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FEMA Administrator's Third Letter to Emergency Managers

Pete Gaynor's advice for being ready for a disaster in a COVID-19 environment.

We all know that disasters don't take a holiday — in fact they like holidays, in my experience. 

Thus, Peter Gaynor, FEMA administrator, has issued his third letter in as many months, to every state and local emergency manager. There are a number of messages in the letter, but a big one is that we will have a significant natural hazard season(s) ahead of us with hurricanes, wildfires for sure, on top of the traditional flooding events and other severe weather like tornadoes. In this region of the United States where I live, there is the ever-present threat of an earthquake, which is a no-notice disaster, looming large. 

Highlighted below are some basic questions he asks everyone to think about to assess their preparedness for the coming months — which could coincide with a resurgence of the coronavirus. Here are his questions: 

"I ask all of you to review your planning, to include emergency operations, mass care, evacuation, continuity, resource management, mutual aid, logistics, public information, and recovery considerations against our ongoing COVID-19 response. Are planning assumptions still valid when applying current and future COVID-19 demands? Are the agreements you have with other partners and organizations, both internal and external, still binding? Have other partners you heavily rely on, either modified and/or lowered their exposure to risk without informing you? Are mutual aid agreements, contractual service agreements, memoranda of understanding, other mutual arrangements still binding considering the complexity of COVID-19? Have you created public information that includes traditional hazards like hurricane evacuations and COVID-19 guidance?"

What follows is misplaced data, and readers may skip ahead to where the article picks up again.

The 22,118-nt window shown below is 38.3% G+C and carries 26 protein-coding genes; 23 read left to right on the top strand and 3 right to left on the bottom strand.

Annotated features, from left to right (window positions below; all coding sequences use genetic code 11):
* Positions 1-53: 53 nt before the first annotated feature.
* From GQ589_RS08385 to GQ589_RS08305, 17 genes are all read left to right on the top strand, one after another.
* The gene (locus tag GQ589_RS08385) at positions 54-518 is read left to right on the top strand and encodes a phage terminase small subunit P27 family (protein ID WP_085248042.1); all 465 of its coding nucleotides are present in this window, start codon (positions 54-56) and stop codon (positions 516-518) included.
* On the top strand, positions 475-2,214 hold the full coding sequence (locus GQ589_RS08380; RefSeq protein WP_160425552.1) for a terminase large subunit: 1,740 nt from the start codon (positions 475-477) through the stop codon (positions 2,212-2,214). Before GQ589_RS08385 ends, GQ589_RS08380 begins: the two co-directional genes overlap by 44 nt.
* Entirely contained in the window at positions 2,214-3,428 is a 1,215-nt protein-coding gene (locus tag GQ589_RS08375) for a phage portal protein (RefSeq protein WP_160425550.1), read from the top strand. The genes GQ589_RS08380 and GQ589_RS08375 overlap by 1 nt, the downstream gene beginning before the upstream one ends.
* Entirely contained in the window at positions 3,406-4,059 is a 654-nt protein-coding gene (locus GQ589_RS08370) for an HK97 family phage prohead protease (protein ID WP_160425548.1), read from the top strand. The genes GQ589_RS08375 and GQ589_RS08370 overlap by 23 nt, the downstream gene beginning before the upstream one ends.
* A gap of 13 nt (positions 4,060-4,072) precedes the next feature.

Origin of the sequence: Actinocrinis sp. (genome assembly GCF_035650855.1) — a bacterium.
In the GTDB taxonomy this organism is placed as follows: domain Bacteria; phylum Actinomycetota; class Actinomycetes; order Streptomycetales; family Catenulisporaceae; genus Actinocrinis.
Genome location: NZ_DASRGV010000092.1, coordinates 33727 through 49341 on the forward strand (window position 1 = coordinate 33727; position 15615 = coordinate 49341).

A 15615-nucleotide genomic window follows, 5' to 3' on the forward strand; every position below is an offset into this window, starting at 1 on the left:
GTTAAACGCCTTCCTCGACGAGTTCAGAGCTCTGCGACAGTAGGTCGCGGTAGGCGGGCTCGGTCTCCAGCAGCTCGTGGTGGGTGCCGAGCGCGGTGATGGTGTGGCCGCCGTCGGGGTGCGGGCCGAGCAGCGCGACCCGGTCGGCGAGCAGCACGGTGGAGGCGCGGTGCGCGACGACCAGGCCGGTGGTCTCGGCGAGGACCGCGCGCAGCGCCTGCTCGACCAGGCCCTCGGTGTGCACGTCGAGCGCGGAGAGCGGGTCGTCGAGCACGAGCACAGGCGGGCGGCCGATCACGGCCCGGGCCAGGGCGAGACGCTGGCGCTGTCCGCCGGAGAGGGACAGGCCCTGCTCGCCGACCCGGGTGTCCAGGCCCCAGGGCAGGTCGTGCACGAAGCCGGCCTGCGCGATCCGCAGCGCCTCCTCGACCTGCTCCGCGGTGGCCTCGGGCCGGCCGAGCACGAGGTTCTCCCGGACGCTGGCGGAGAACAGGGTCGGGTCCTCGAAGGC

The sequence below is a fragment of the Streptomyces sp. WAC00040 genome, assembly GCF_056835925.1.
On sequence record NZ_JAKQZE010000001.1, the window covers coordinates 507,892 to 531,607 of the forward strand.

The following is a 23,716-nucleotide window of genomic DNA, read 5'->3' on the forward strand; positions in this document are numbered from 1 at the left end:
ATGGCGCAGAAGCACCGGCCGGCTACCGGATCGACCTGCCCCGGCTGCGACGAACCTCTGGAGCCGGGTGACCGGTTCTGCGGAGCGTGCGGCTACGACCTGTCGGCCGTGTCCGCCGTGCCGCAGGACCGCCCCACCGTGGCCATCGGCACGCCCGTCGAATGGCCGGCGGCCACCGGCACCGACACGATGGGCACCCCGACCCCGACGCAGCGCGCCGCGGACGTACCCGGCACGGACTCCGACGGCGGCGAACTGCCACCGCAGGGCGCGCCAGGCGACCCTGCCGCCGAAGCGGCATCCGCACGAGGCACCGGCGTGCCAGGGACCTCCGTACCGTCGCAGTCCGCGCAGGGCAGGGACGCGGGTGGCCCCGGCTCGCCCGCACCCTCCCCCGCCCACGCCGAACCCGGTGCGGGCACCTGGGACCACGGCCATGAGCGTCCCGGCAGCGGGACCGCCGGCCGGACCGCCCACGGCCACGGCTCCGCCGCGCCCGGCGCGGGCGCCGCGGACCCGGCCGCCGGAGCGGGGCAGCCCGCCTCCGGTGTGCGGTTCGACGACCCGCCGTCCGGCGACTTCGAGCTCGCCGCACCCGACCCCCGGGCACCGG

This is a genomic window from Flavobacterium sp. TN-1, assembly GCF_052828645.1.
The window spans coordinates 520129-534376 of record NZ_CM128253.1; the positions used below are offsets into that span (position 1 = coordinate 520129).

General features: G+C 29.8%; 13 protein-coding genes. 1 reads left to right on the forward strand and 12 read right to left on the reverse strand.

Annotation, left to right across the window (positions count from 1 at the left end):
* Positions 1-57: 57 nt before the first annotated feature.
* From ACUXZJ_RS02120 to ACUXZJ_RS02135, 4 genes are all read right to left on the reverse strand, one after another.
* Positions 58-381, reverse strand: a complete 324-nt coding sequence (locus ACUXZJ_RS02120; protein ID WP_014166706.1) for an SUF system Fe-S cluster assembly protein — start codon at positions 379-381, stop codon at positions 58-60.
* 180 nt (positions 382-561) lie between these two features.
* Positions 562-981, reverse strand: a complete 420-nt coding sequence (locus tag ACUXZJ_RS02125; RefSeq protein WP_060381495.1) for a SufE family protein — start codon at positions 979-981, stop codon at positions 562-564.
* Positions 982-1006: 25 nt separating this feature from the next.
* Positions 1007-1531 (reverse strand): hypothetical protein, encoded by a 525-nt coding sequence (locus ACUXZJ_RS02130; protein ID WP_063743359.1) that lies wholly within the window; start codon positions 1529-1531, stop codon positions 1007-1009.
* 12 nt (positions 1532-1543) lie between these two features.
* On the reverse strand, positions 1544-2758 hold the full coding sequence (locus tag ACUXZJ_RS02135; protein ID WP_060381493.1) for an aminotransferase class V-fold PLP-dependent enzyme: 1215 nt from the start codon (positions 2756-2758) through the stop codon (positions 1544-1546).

Now is the time to answer the questions. It will be an "open book test" when disaster does strike. 

Eric Holdeman is a contributing writer for Emergency Management magazine and is the former director of the King County, Wash., Office of Emergency Management.